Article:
2 min

Cyberscore: is France really taking the digital threat seriously?

The cyberscore, introduced by law on March 3, 2022, aims to do for cybersecurity what the nutriscore did for food. However, with its limited scope and modest requirements, it is not certain that it will achieve its purpose: to guarantee that consumers’ data is adequately protected.

In a law passed on March 3, 2022, French lawmakers decided to require major digital platforms to audit their level of digital security and publish the results for consumers in the form of a “cyberscore.”

This initiative, which will come into effect on April 1, 2024, has echoes of the nutriscore, designed to rate commercially available food and drink according to their health benefits. The cyberscore aims to respond to the challenges of cyberattacks, a real scourge that has now become a widespread form of crime, to which Internet users are the first to fall victim. In 2022, companies in France were hit by 385,000 successful cyberattacks, costing them around €2 billion.

According to the audit criteria set out in the new law, which includes best practices on governance, data protection, and incident handling, the main aim of this tool is to protect against the massive threat of cybercrime.

At a time when cybercriminals are using ever more sophisticated methods, it’s hard not to feel disappointed that the requirements are so limited. Cyber risk must be recognized for what it really means. Requirements such as end-to-end encryption for messaging systems, or a criterion linked to the number of times a company has been sanctioned by a data protection authority, would have been better measures of a platform’s commitment to protecting its users’ data.

Why exclude SMEs and government from the cyberscore?

The law limits these new requirements to platforms, networks, and messaging systems with more than 25 million monthly users in France. This restricts its scope to major social media such as Facebook, Instagram, and TikTok, transaction platforms such as Amazon, Uber, and Airbnb, videoconferencing solutions such as Teams and Zoom, and instant messaging services such as WhatsApp, Signal, and Messenger.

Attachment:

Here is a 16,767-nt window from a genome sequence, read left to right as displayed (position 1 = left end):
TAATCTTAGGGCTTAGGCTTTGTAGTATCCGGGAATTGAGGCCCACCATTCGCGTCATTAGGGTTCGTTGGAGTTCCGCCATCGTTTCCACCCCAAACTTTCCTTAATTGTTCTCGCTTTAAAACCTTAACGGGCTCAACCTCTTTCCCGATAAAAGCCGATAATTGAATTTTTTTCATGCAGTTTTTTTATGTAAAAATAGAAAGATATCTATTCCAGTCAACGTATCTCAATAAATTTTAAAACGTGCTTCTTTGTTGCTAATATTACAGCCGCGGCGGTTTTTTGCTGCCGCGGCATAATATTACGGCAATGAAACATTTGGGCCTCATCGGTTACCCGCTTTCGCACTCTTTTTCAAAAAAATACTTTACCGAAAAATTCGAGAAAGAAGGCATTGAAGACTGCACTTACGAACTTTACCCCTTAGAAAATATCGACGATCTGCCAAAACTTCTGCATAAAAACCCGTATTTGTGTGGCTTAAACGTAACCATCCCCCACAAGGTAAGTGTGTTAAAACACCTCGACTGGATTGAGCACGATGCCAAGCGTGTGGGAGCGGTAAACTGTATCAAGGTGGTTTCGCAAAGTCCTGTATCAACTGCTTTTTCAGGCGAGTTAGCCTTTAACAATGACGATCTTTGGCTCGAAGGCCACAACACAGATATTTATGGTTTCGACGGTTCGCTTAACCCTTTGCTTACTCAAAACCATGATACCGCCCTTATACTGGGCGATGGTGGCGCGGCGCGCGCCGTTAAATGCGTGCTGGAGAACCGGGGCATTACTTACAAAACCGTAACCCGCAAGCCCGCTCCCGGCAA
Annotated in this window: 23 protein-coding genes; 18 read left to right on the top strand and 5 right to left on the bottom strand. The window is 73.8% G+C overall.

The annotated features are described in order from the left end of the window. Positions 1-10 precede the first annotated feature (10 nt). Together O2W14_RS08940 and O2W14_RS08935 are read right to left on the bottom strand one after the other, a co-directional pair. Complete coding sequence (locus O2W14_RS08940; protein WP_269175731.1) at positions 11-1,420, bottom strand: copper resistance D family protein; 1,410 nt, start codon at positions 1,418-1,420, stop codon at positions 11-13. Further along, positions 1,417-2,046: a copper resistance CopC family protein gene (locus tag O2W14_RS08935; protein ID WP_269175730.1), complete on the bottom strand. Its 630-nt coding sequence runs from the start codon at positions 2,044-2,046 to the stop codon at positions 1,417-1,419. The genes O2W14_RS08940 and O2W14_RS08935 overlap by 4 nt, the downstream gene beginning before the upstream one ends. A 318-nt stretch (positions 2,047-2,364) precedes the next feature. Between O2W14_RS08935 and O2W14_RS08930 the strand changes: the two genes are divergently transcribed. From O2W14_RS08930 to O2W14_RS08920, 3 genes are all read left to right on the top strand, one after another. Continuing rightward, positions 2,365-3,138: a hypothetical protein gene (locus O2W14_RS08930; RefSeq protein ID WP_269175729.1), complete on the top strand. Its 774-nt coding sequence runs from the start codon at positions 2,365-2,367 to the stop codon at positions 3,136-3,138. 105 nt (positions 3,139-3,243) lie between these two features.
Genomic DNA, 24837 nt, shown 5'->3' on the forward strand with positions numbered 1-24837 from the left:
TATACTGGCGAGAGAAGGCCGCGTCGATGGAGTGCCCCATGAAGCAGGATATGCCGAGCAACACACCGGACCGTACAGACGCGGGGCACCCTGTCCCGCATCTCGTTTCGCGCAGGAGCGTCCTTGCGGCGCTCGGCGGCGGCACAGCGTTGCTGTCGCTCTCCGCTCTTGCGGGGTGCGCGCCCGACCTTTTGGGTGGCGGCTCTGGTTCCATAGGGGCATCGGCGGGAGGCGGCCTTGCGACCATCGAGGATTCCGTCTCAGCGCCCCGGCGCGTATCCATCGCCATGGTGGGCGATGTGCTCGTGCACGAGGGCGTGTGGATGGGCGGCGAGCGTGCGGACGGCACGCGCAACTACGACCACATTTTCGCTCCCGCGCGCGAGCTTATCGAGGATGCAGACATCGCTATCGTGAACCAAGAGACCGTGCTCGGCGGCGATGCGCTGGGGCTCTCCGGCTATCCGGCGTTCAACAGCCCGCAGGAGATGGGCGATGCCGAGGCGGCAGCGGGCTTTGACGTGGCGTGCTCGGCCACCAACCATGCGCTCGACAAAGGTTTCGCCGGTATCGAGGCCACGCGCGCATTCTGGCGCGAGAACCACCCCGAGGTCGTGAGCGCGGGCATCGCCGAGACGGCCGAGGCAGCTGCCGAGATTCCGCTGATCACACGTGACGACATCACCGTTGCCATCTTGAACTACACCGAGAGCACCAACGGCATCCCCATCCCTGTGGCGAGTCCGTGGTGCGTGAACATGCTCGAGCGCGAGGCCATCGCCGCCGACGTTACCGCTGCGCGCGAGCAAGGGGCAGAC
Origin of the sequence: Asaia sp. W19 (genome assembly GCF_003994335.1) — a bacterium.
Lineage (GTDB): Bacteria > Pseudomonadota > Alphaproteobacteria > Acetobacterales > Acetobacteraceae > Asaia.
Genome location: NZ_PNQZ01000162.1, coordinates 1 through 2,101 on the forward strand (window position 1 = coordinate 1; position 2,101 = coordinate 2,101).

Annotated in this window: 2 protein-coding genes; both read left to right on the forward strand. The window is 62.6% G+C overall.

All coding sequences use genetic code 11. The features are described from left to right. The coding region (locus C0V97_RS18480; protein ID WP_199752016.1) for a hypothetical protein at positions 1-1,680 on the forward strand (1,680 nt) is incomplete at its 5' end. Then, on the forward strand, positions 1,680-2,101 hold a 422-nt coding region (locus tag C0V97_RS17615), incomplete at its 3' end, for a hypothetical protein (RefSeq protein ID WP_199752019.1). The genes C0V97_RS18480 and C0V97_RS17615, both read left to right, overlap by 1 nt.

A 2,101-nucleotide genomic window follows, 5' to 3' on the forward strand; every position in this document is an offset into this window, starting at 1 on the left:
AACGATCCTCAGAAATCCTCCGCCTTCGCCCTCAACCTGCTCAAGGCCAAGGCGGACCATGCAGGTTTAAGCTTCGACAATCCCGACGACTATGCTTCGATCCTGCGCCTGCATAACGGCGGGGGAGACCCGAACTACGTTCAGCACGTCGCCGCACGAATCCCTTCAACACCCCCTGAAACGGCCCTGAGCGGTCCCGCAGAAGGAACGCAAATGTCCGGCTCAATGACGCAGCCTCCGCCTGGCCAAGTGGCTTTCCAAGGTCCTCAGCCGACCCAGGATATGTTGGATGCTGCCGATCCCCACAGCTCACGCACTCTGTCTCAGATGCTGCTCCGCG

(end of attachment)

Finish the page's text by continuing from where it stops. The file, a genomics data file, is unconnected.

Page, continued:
Surprisingly, the law doesn’t apply to small and medium-sized businesses. The cost of an audit is certainly high, but cyber threats hang over these companies as much as bigger businesses. In 2022, 40% of all ransomware attacks affected SMEs, according to the French National Cybersecurity Agency (ANSSI). And it’s by no means certain that the Chinese and American tech giants will readily comply with these new requirements, which are specific to France.

Scale of impact: France alone against cybercrime, or Europe providing backup?

It would perhaps have been better to see this initiative proposed by the European Union, as it is better placed to impose rules on a market of 450 million consumers.

It’s worth noting that the cyberscore does not apply to government agencies either, despite their being prime prey for cybercriminals. Their relationship with citizens does not fall under consumer law, but in the interests of democratic transparency, a clear picture of how the cybersecurity of our government’s digital services is faring would have been welcome. And especially when these agencies are actively pushing for the digitalization of their services.

The cyberscore is an excellent idea. However, it would have been more relevant had it been implemented across the European Union, with more stringent criteria and a wider scope. This would have made it clear to everyone that cybercrime is a major challenge in the fight to protect consumers and citizens.

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